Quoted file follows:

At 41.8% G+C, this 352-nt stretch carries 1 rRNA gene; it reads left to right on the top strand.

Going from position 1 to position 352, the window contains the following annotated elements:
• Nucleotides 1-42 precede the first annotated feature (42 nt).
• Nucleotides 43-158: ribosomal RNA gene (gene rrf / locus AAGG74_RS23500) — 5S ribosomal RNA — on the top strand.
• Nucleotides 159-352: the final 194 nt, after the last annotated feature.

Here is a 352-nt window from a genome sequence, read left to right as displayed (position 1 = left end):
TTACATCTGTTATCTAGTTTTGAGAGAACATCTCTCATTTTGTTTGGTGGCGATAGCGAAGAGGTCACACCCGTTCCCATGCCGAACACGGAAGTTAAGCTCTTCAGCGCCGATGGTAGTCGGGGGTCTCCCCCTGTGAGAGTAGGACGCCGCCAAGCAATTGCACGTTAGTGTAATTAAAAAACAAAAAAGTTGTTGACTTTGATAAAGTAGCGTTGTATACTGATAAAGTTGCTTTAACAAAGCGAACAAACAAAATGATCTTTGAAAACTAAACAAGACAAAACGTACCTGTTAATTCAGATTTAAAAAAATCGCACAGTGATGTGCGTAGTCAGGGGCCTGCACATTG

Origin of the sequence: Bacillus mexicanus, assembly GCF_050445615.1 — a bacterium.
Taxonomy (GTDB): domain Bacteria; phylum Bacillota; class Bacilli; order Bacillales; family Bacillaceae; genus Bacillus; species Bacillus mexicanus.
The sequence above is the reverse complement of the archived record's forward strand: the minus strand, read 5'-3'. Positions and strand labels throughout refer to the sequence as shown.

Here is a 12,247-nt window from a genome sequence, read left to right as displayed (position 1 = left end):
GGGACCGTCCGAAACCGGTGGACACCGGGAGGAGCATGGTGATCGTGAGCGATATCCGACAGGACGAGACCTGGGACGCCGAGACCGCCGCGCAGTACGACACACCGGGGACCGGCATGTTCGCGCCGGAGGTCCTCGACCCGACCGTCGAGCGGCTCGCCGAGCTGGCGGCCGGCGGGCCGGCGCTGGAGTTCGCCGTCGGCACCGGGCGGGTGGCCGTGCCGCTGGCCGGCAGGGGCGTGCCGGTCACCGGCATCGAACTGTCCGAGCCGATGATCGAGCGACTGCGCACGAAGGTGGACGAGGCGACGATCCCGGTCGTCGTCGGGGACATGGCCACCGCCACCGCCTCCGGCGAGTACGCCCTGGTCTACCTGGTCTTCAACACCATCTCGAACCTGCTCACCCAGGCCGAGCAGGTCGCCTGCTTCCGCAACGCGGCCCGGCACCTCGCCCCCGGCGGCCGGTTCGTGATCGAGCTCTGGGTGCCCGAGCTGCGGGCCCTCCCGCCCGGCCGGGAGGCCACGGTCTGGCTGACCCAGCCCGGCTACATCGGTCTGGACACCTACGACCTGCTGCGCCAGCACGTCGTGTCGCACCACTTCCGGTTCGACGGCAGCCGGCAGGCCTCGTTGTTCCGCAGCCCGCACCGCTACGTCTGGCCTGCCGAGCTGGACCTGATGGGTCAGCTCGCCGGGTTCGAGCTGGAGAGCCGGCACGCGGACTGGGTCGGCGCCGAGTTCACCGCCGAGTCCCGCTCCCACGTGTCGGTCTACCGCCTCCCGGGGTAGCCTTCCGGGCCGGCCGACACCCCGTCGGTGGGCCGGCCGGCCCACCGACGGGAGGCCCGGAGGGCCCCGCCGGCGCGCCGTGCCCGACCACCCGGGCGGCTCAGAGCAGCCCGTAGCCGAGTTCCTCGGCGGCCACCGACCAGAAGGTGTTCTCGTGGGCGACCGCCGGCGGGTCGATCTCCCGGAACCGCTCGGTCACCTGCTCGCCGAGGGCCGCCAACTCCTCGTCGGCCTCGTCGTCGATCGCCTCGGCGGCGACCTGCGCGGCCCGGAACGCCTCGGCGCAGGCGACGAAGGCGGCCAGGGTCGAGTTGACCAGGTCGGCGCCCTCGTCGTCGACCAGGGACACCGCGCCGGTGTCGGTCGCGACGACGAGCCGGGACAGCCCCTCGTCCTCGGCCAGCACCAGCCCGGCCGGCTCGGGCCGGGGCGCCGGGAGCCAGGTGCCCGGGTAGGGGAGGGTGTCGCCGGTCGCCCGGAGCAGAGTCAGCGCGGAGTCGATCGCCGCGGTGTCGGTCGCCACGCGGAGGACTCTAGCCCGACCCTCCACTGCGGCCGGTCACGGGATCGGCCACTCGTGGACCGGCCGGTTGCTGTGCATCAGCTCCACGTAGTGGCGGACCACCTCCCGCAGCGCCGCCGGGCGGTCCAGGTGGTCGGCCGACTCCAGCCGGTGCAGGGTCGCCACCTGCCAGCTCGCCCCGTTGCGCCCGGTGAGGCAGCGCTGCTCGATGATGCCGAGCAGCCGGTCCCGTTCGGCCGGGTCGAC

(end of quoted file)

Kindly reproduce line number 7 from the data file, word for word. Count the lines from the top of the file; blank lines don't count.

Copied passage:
TTACATCTGTTATCTAGTTTTGAGAGAACATCTCTCATTTTGTTTGGTGGCGATAGCGAAGAGGTCACACCCGTTCCCATGCCGAACACGGAAGTTAAGCTCTTCAGCGCCGATGGTAGTCGGGGGTCTCCCCCTGTGAGAGTAGGACGCCGCCAAGCAATTGCACGTTAGTGTAATTAAAAAACAAAAAAGTTGTTGACTTTGATAAAGTAGCGTTGTATACTGATAAAGTTGCTTTAACAAAGCGAACAAACAAAATGATCTTTGAAAACTAAACAAGACAAAACGTACCTGTTAATTCAGATTTAAAAAAATCGCACAGTGATGTGCGTAGTCAGGGGCCTGCACATTG